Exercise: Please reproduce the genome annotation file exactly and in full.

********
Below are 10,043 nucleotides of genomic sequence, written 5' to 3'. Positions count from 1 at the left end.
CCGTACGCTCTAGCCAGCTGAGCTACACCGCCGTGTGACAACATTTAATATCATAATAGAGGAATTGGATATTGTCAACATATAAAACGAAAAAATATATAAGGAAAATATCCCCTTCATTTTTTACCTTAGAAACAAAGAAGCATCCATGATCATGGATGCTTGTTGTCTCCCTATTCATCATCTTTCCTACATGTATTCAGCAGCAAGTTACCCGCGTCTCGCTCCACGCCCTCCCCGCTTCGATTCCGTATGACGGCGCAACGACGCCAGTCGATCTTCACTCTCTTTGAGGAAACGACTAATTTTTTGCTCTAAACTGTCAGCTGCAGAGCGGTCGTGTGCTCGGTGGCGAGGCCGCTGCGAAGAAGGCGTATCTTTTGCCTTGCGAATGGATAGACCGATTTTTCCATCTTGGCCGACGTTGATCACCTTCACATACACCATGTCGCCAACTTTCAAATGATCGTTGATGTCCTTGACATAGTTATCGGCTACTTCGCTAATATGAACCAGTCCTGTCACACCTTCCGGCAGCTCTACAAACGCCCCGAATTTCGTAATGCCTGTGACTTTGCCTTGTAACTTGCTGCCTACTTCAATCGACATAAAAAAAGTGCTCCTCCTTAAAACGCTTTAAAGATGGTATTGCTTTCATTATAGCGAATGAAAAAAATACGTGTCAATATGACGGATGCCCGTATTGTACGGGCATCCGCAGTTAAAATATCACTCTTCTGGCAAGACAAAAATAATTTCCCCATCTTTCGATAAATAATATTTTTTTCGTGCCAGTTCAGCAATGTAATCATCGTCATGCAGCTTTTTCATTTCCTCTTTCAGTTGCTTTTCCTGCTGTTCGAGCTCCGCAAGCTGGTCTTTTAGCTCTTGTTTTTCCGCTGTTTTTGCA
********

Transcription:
Below are 10,043 nucleotides of genomic sequence, written 5' to 3'. Positions count from 1 at the left end.
CCGTACGCTCTAGCCAGCTGAGCTACACCGCCGTGTGACAACATTTAATATCATAATAGAGGAATTGGATATTGTCAACATATAAAACGAAAAAATATATAAGGAAAATATCCCCTTCATTTTTTACCTTAGAAACAAAGAAGCATCCATGATCATGGATGCTTGTTGTCTCCCTATTCATCATCTTTCCTACATGTATTCAGCAGCAAGTTACCCGCGTCTCGCTCCACGCCCTCCCCGCTTCGATTCCGTATGACGGCGCAACGACGCCAGTCGATCTTCACTCTCTTTGAGGAAACGACTAATTTTTTGCTCTAAACTGTCAGCTGCAGAGCGGTCGTGTGCTCGGTGGCGAGGCCGCTGCGAAGAAGGCGTATCTTTTGCCTTGCGAATGGATAGACCGATTTTTCCATCTTGGCCGACGTTGATCACCTTCACATACACCATGTCGCCAACTTTCAAATGATCGTTGATGTCCTTGACATAGTTATCGGCTACTTCGCTAATATGAACCAGTCCTGTCACACCTTCCGGCAGCTCTACAAACGCCCCGAATTTCGTAATGCCTGTGACTTTGCCTTGTAACTTGCTGCCTACTTCAATCGACATAAAAAAAGTGCTCCTCCTTAAAACGCTTTAAAGATGGTATTGCTTTCATTATAGCGAATGAAAAAAATACGTGTCAATATGACGGATGCCCGTATTGTACGGGCATCCGCAGTTAAAATATCACTCTTCTGGCAAGACAAAAATAATTTCCCCATCTTTCGATAAATAATATTTTTTTCGTGCCAGTTCAGCAATGTAATCATCGTCATGCAGCTTTTTCATTTCCTCTTTCAGTTGCTTTTCCTGCTGTTCGAGCTCCGCAAGCTGGTCTTTTAGCTCTTGTTTTTCCGCTGTTTTTGCA